Perhaps Wu thinks such a silver bullet exists and he can find it. And sure, such proof would certainly be helpful should the FCC’s net neutrality rules be struck down in court early next year and it’s left to other regulators to hold the mega ISPs to account for bad behavior. On the flip side, with Verizon not very popular in New York right now, this could just be a not-entirely uncharacteristic attempt by Schneiderman to see his name in very bright lights, with the AG coming to the public’s rescue only after the threat has already passed.

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Companies: at&t, netflix, time warner cable, verizon

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Comments on “With Tim Wu's Help, New York AG Launches Belated Investigation Into Whether ISPs Intentionally Slowed Netflix”

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21 Comments
Anonymous Coward says:

Re: So, not only over for a year, but essentially unprovable, and political motives.

Here’s interesting news. I was able to comment here, but not in the prior article. By which I deduce each “author” (re-writer) has control to approve comments of own pieces.

BUT that browser session was poisoned within two minutes.

Anonymous Coward says:

Re: Re: So, not only over for a year, but essentially unprovable, and political motives.

Shockingly, when your comments aren’t filled with terrible grammar, irrelevant ranting, meaningless buzzwords and signatures full of links and irrelevant content, the spam-filter stops thinking you’re a bot.

But then, we already know that you’re technically and linguistically inept, so this might actually be news to you.

Roger Strong (profile) says:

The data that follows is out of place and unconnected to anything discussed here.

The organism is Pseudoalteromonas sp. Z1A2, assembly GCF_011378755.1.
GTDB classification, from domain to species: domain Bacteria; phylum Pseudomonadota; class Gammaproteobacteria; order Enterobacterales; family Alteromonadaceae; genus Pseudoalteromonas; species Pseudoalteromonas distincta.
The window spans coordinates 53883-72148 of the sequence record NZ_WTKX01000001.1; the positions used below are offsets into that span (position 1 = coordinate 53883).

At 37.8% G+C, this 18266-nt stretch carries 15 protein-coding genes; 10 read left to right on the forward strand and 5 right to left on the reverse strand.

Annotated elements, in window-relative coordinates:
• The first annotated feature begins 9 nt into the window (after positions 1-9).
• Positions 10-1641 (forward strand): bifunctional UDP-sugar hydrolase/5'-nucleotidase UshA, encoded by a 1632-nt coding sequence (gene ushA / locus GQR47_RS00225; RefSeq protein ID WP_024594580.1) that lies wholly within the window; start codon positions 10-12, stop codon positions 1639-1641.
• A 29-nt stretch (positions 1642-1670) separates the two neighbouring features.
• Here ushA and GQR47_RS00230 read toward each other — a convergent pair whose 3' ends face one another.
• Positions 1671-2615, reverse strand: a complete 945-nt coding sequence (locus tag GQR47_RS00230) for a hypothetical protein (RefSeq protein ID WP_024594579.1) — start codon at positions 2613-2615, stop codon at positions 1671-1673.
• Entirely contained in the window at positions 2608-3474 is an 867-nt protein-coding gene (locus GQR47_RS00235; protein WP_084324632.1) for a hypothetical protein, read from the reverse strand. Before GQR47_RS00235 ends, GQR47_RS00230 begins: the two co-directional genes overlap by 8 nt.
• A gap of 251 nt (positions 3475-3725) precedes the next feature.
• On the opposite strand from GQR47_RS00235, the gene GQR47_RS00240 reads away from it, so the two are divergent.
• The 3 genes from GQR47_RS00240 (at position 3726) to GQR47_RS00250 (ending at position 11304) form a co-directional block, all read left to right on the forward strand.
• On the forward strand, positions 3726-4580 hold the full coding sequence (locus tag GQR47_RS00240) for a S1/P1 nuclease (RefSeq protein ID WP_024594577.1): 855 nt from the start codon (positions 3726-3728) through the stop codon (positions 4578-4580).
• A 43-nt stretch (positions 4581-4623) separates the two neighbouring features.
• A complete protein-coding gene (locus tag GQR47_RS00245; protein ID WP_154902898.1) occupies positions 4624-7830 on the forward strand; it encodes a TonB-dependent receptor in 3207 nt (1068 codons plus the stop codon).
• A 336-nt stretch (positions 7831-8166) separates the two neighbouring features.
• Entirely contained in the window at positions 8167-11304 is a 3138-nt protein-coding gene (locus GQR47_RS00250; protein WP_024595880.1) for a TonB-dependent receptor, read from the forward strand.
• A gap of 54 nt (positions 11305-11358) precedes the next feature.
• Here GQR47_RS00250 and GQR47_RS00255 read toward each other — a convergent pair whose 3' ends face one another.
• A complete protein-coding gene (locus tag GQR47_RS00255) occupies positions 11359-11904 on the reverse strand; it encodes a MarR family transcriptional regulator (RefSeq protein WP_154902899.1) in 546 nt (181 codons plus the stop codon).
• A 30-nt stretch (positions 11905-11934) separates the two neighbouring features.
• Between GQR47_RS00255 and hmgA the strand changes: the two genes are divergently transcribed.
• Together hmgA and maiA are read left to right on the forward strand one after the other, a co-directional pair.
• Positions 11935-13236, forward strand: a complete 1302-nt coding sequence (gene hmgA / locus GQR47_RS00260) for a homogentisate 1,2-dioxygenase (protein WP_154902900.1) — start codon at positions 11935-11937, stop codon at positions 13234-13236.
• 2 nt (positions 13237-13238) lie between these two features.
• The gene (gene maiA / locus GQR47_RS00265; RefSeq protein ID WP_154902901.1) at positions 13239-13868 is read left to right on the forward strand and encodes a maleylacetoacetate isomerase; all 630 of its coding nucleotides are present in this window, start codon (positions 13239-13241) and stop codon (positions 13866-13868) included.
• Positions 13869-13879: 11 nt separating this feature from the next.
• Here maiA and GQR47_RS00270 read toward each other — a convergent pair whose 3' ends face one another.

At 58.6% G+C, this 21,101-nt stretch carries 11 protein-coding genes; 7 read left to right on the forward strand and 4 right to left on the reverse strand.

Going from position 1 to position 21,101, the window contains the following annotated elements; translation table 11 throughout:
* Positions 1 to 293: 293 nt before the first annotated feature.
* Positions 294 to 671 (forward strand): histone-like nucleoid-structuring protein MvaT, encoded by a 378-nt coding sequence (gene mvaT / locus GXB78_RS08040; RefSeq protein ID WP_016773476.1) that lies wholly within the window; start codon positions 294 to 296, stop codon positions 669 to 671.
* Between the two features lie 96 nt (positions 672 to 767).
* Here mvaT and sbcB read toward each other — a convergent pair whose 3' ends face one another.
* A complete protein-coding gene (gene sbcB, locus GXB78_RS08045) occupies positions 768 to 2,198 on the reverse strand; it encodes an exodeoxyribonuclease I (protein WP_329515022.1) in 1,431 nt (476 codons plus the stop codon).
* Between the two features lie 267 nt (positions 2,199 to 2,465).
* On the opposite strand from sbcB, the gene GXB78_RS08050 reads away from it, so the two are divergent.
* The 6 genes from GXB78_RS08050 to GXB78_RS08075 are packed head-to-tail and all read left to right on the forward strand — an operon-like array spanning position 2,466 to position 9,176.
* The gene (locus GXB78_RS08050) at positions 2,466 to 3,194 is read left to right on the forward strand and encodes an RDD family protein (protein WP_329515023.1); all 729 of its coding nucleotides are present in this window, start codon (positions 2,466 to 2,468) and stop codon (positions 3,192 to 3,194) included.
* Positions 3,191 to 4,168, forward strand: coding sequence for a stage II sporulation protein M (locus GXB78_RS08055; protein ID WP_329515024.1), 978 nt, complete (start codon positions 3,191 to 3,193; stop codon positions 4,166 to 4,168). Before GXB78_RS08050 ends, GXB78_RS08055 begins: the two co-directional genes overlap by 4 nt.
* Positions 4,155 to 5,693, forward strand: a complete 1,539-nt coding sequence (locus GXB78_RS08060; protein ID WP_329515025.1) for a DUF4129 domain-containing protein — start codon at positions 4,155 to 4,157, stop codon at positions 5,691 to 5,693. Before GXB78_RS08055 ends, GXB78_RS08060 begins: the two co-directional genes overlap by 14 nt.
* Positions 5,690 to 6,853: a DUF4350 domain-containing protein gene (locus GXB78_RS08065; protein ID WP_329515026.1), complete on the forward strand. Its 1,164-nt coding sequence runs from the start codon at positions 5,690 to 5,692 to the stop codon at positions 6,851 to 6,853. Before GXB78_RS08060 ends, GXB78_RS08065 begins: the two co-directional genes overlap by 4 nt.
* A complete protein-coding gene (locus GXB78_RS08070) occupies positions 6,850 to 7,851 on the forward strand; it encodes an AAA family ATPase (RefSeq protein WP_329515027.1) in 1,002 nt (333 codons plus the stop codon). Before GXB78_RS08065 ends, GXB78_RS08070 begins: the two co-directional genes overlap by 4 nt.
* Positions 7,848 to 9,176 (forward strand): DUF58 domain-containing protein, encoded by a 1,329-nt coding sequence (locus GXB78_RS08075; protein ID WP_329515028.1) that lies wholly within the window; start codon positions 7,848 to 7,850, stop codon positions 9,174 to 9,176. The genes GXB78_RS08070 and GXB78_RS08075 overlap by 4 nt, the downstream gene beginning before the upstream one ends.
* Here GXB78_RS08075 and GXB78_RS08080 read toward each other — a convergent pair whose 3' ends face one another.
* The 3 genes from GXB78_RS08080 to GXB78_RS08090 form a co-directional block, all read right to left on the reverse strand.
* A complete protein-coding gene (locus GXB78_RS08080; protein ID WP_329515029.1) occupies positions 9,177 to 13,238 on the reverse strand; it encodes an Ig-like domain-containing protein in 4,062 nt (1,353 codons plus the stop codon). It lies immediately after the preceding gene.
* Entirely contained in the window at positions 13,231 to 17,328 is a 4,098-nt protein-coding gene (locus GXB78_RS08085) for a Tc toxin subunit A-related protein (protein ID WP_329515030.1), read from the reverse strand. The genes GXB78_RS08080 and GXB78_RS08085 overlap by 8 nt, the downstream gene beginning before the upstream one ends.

Re: So, not only over for a year, but essentially unprovable, and political motives.

It’s provable by the “it’s blood obvious when you look at the evidence” standard.

This investigation implies that the AG thinks that the evidence meets the court’s “beyond any reasonable doubt” standard.

But yes, neither is as good as a mathematical proof. Only Comcast, the RIAA, Rightscorp and the DOJ set the bar that high for their claims.

That One Guy (profile) says:

Rattling the saber

I doubt they expect this lawsuit to go anywhere honestly, as without iron-clad evidence of Verizon intentionally sabotaging the interconnection points to force Netflix to pay them, they’re not likely to get anywhere in court.

If I had to guess, this is most likely intended as a threat to better their bargaining position regarding the fiber deployment Verizon promised but failed to deliver on. While I doubt Verizon was stupid enough to be sending around messages about how they were holding Netflix hostage by intentionally screwing around with their network, I’m sure Verizon would love to not have to do through the discovery process, where all sorts of other ‘inconvenient’ little tidbits might surface.

Basically the NY AG is threatening to look through Verizon’s books in an attempt to make them more agreeable on other matters, and score some PR points doing it.